Category Archives: Invertebrates
It’s finally fall here in New England, and the insects are on their way out – either dying, or bundling up for the winter. However there are always a few that cling to life through the first few cold nights, unwilling to admit that summer is over (I know that feeling quite well).
Here are a few caterpillars I found while walking in a nearby park at dusk.
First is Schizura unicornis, the Unicorn Prominent, of the family Notodontidae. In this photo you can see the “horn” from which the name is derived. It looks as if the caterpillar is molting, with the old head capsule just barely clinging to the head.
This species overwinters as a larva, fashioning a protective cocoon in leaf litter. They wait until spring to actually pupate, which is unusual amongst caterpillars (typically pupation occurs in the fall, and the winter is spent as a pupa). I imagine these caterpillars will be above ground feeding until their host plants succumb to the cold.
These caterpillars appear to be Hyphantria cunea, the Fall Webworm, of the family Erebidae. There were several fuzzy clumps of them on various plants, surrounded by loose webbing. These guys will continue to live gregariously in their messy webbed homes until they are ready to pupate in preparation for the winter. I’ll keep on the lookout for others, there are still plenty of hardy, determined caterpillars out there.
That was the question a student had this morning.
The caterpillar was wiggling a bit, but didn’t look so good. Upon closer inspection, it appeared it had burst open, and something was actually… inside of it.
Without further ado, here is what happened next:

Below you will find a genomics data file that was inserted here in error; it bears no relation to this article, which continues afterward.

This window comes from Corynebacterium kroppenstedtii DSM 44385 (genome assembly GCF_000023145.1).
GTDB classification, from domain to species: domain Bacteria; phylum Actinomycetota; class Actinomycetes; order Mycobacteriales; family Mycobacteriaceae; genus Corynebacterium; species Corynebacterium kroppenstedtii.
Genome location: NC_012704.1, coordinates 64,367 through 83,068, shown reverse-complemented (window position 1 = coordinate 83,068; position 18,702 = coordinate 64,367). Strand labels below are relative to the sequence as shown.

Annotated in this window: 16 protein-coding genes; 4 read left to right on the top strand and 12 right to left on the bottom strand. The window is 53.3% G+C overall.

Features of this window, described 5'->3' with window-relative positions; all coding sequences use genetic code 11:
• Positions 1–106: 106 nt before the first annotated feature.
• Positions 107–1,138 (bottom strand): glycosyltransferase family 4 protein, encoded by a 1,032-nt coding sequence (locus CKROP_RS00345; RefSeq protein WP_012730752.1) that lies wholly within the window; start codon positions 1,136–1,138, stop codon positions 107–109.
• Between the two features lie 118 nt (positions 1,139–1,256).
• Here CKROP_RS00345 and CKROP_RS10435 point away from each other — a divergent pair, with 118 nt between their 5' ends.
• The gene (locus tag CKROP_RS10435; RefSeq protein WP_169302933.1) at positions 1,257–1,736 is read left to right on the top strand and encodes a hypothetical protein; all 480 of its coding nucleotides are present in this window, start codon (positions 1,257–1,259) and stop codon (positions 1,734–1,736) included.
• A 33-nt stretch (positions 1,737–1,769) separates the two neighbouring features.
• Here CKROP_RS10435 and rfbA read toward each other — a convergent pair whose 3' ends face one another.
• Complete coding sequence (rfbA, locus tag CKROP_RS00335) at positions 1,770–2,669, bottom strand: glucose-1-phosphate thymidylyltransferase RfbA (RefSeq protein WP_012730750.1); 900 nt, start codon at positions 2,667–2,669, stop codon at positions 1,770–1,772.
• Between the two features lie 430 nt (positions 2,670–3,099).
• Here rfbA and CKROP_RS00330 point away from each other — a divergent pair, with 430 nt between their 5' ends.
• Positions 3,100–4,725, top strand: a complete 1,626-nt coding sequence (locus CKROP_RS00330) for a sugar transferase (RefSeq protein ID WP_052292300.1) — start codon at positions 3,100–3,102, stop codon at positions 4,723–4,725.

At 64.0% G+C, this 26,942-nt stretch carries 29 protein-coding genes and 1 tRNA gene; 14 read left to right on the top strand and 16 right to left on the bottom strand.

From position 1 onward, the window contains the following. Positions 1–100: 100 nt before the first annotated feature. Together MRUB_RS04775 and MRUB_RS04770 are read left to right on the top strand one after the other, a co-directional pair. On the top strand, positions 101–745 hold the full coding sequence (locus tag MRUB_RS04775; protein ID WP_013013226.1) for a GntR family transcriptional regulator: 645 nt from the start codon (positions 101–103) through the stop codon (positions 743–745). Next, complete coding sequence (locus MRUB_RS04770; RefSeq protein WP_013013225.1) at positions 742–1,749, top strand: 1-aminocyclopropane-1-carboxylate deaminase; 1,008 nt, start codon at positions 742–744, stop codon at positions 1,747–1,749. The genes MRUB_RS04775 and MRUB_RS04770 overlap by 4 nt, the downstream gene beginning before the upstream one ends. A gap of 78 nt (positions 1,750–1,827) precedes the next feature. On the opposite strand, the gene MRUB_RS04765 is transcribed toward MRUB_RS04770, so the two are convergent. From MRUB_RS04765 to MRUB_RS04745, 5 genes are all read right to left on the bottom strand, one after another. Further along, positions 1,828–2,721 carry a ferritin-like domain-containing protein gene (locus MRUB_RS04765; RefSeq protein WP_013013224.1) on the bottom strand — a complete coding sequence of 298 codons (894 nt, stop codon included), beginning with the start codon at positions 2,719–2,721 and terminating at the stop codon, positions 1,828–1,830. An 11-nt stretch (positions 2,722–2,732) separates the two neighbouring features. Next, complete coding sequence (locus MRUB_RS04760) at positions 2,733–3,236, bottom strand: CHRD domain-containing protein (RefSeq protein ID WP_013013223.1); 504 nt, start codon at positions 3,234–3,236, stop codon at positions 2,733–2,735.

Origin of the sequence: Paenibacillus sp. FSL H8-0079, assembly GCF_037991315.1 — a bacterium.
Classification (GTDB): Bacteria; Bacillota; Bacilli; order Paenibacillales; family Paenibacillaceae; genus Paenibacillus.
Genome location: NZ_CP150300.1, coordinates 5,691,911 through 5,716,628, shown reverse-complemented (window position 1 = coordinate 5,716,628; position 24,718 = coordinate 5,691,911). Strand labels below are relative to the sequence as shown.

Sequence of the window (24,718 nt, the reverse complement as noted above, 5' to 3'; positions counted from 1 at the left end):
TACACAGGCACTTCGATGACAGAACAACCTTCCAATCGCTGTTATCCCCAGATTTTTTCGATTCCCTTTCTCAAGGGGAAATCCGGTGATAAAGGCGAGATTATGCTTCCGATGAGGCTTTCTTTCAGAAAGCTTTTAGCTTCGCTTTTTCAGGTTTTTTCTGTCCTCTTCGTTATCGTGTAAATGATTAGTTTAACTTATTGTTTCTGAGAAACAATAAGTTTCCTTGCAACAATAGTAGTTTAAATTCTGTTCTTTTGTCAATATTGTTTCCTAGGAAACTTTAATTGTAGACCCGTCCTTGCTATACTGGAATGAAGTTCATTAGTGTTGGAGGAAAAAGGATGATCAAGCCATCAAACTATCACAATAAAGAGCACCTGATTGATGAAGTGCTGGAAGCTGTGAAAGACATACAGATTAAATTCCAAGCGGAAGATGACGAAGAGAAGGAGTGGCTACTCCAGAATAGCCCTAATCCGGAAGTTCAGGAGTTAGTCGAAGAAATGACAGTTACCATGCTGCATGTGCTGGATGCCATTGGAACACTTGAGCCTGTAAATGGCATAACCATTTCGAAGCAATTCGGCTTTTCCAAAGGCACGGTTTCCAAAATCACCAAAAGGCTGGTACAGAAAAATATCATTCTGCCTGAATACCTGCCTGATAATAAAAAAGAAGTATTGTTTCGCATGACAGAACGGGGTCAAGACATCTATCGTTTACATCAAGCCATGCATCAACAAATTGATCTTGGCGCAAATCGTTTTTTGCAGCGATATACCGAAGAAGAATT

I have yet to identify the parasitoid, it appears to be a fly maggot of some sort. I will be back with an update if we put a name on it.
Yes, it had eaten all of the caterpillar’s insides.
No, the caterpillar is no longer alive.
[UPDATE] The maggot is in the family Tachinidae.
Dermestid beetles (family Dermestidae) can either be a useful ally or a nuisance, depending on your point of view. There are several hundred species worldwide, and many have found ways to either enrich or aggravate our lives.
If you are interested in taxidermy or specimen preparation, these industrious beetles are one of the best ways to de-flesh and clean skeletons. Entire colonies are kept by hobbyists, universities and museum collections and put to use, both adults and larvae feasting on an array of carcasses. They especially enjoy hair, skin, and feathers.
Due to their knack for feeding on dead or decaying materials, they are essential outdoor decomposers. Some species prefer plants, some prefer animals, and some get rather esoteric in their choices (like specializing on praying mantis egg cases). Our knowledge of these ecosystem services also allows us to use them in forensic investigations.
But most people don’t think of these applications. They are more concerned with the “larder beetles” in their pantry, pouring out along with the cheerios into their cereal bowl. Or “carpet beetles” munching on wool coats, or silk scarves, and other natural fibers in their closet. Any open window is an invitation for a visit.